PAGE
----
Medicines used to reduce inflammation. They also relieve pain and reduce fever.

Nutrients

Elements contained in food which, once absorbed, are used by the body to meet its physiological requirements.

Oxidative stress

"The body naturally produces metabolic waste, including ""free radicals"" (see definition above). Free radical production increases during exercise. Their oxidative effect has a destructive impact on the body and can cause irreversible cell damage."

Oedema

Oedema is swelling due to the abnormal presence of fluid outside the vessels. It has a variety of different causes.

Osteophyte

An outgrowth of bone on joints.

Peritonitis

Inflammation of the membrane surrounding the abdominal organs.

Phagocytes

Cells that can devour and destroy particles of variable size, such as microbes, cellular waste and foreign particles. They are mostly white blood cells (macrophages or lymphocytes).

Postprandial

After meals.

Prebiotics

Prebiotics are non-digestible sugars. They are used as a food source by good bacteria in the intestinal flora, thus stimulating their growth.

Probiotic

Probiotics are living bacteria that are able to survive when they pass through the stomach. They help stabilise and balance the intestinal flora, thus encouraging digestion and helping strengthen the immune system.

PRP

"A complex treatment process that consists of extracting blood platelets from a blood sample taken from a patient. Rich in growth factors, the platelets are used to accelerate recovery in severely damaged tissue. After concentration, they are re-injected into a damaged joint or tendon, where they promote healing."

Ptyalism

Hypersalivation.

Piroplasmosis

Equine piroplasmosis is a tick-borne disease caused by a parasite transmitted following a bite. It invades and ultimately destroys red blood cells, leading fairly quickly to the appearance of anaemia, which leaves the horse exhausted. Read related subject.

PCR test

The PCR (polymerase chain reaction) test is a molecular biology test that amplifies a DNA fragment.

Red blood cell line

The red blood cell line describes all the stages of red blood cell development.

RNA

RNA is a DNA copy used to produce proteins. Unlike DNA, which never leaves the nucleus, RNA is able to function in other areas of the cell.

Surgical wound care

Surgical wound care consists of surgically cleaning a wound to optimise healing.

Stem cell

Term used to describe undifferentiated cells.

SSRD (Summer Seasonal Recurrent Dermatitis)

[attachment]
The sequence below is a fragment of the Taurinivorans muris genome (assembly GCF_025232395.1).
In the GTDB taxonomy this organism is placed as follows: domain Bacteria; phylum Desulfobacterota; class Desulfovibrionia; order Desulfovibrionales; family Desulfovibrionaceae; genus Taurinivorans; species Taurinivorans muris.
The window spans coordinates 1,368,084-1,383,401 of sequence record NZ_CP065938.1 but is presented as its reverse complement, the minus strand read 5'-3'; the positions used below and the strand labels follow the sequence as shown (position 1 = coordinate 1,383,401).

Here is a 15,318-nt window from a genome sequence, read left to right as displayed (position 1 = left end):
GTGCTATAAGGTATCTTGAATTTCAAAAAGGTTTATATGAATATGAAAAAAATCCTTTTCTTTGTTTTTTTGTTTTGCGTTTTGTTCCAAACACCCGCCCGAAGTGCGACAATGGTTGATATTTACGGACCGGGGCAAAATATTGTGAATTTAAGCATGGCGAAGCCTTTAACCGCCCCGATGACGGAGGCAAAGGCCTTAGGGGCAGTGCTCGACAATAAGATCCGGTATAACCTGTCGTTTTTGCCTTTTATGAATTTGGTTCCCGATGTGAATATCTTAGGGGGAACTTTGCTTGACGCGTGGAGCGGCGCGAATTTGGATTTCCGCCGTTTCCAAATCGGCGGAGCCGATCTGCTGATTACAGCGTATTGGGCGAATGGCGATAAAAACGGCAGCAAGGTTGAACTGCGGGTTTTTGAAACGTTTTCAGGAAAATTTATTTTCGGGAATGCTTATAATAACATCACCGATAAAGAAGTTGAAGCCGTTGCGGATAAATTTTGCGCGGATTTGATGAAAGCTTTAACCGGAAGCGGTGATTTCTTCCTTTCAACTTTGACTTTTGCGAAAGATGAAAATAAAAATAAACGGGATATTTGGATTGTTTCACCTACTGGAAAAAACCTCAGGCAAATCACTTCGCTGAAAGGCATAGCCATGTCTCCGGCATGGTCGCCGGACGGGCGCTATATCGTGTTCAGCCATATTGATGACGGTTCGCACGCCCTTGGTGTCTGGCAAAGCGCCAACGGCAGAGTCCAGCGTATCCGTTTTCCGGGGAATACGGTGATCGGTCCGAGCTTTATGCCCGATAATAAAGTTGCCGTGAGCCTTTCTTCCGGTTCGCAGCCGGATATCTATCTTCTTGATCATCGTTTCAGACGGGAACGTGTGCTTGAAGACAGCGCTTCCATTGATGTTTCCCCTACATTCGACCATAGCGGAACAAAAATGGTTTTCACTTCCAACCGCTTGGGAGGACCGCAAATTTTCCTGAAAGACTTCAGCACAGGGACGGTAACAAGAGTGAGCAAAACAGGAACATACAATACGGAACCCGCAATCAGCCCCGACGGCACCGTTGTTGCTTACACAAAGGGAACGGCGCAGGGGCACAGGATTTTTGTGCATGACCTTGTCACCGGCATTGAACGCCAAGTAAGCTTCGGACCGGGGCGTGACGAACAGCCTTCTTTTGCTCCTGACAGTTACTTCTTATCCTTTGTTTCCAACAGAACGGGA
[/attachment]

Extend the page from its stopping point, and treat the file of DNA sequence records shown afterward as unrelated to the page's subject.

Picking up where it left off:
SSRD is a skin disease caused by an allergy to bites from certain insects. It generally occurs in summer, and as the name suggests, it can be recurrent, which means it reappears year after year in affected horses. The insect bites cause severe itching on certain parts of the body, leading to rapid hair loss and changes in the appearance of the skin in affected areas. Read more on the subject.

Standardised phytotherapy

The use of recognised and approved methods for extracting active ingredients from plants. The quantity of active principles used is measured and declared.

Statistically significant results

Scientists consider results that are certain to be repeated in 99.95% of cases to be statistically significant. This is shown by “p<0.05”. These results are indicated by a small asterisk (*) in the graphs.

Synovitis

Inflammation of the joint synovial membrane.

Symbiotics

A combination of prebiotics and probiotics.

Tendinopathy

A tendon disorder, which may be caused by inflammation.

Type I collagen

"A member of the protein family, collagen comprises non-elastic, resistant fibres. It is found in abundance throughout the body, where it prevents tissue from deforming upon stretching. There are several types of collagen, each with their own specific properties. Type I collagen accounts for 90% of collagen in the body. It makes up the bone framework, providing strength and dimensional stability."

Therapeutic diagnosis

A therapeutic diagnosis is based on the body's response following administration of a specific treatment.

Trace elements

Inorganic elements required at trace levels in all stages of cell development and function.

Vitamins

Complex organic substances that the body is unable to produce in sufficient quantities, even though they are essential for it to function.


Doping contaminant tests